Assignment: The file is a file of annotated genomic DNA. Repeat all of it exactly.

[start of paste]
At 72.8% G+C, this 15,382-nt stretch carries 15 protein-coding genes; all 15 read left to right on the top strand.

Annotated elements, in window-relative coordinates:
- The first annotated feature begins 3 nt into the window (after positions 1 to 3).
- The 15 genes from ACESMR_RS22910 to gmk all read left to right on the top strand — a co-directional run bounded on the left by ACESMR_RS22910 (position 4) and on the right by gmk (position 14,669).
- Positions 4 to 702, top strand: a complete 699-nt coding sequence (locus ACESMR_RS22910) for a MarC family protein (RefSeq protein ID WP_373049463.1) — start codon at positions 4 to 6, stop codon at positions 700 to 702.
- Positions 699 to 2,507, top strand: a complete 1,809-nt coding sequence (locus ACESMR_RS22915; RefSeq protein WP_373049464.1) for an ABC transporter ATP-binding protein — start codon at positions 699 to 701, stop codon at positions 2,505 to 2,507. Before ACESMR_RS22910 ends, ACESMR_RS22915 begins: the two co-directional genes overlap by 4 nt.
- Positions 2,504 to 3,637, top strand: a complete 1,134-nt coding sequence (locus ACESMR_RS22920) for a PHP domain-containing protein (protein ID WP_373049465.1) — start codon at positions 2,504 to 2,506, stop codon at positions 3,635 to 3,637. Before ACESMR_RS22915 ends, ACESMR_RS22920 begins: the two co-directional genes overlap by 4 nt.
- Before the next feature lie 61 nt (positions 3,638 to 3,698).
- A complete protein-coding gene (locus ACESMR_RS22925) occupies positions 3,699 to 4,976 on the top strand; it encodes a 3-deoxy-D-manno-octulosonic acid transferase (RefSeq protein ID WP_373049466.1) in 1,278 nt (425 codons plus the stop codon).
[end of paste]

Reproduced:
At 72.8% G+C, this 15,382-nt stretch carries 15 protein-coding genes; all 15 read left to right on the top strand.

Annotated elements, in window-relative coordinates:
- The first annotated feature begins 3 nt into the window (after positions 1 to 3).
- The 15 genes from ACESMR_RS22910 to gmk all read left to right on the top strand — a co-directional run bounded on the left by ACESMR_RS22910 (position 4) and on the right by gmk (position 14,669).
- Positions 4 to 702, top strand: a complete 699-nt coding sequence (locus ACESMR_RS22910) for a MarC family protein (RefSeq protein ID WP_373049463.1) — start codon at positions 4 to 6, stop codon at positions 700 to 702.
- Positions 699 to 2,507, top strand: a complete 1,809-nt coding sequence (locus ACESMR_RS22915; RefSeq protein WP_373049464.1) for an ABC transporter ATP-binding protein — start codon at positions 699 to 701, stop codon at positions 2,505 to 2,507. Before ACESMR_RS22910 ends, ACESMR_RS22915 begins: the two co-directional genes overlap by 4 nt.
- Positions 2,504 to 3,637, top strand: a complete 1,134-nt coding sequence (locus ACESMR_RS22920) for a PHP domain-containing protein (protein ID WP_373049465.1) — start codon at positions 2,504 to 2,506, stop codon at positions 3,635 to 3,637. Before ACESMR_RS22915 ends, ACESMR_RS22920 begins: the two co-directional genes overlap by 4 nt.
- Before the next feature lie 61 nt (positions 3,638 to 3,698).
- A complete protein-coding gene (locus ACESMR_RS22925) occupies positions 3,699 to 4,976 on the top strand; it encodes a 3-deoxy-D-manno-octulosonic acid transferase (RefSeq protein ID WP_373049466.1) in 1,278 nt (425 codons plus the stop codon).